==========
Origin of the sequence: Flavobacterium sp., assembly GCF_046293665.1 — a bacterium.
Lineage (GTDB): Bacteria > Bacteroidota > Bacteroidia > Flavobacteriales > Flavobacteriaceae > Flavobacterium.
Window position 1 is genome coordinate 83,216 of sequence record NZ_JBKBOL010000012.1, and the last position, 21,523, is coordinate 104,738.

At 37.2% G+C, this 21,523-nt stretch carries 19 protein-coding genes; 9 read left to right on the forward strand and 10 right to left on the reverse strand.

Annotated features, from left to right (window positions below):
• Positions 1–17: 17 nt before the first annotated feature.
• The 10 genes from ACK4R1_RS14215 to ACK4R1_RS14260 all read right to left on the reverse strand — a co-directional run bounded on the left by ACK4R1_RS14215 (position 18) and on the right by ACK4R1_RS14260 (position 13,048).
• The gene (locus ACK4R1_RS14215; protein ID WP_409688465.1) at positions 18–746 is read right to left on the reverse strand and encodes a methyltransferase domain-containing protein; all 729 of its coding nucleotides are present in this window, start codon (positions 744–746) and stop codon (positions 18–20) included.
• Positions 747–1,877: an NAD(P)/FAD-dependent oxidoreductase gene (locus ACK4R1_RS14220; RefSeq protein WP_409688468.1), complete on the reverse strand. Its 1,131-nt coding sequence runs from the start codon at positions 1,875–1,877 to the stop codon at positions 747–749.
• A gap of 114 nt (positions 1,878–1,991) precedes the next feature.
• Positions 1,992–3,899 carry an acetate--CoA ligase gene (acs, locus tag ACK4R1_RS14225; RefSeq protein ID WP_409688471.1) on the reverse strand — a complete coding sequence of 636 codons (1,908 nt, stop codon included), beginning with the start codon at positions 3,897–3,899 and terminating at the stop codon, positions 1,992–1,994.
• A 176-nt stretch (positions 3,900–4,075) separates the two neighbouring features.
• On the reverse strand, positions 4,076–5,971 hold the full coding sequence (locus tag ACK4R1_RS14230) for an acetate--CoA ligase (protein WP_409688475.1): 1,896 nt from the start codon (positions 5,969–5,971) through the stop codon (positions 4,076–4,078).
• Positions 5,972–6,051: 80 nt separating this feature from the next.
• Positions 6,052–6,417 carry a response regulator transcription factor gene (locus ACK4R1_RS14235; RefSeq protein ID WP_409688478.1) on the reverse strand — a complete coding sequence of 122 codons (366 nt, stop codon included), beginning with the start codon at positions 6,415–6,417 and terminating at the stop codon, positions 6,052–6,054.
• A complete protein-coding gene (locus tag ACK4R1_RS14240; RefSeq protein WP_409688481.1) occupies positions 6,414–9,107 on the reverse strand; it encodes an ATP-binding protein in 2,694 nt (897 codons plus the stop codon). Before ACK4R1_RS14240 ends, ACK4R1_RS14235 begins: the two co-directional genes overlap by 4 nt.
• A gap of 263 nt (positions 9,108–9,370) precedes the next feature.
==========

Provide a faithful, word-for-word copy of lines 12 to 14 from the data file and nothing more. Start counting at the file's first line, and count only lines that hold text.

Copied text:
• A 176-nt stretch (positions 3,900–4,075) separates the two neighbouring features.
• On the reverse strand, positions 4,076–5,971 hold the full coding sequence (locus tag ACK4R1_RS14230) for an acetate--CoA ligase (protein WP_409688475.1): 1,896 nt from the start codon (positions 5,969–5,971) through the stop codon (positions 4,076–4,078).
• Positions 5,972–6,051: 80 nt separating this feature from the next.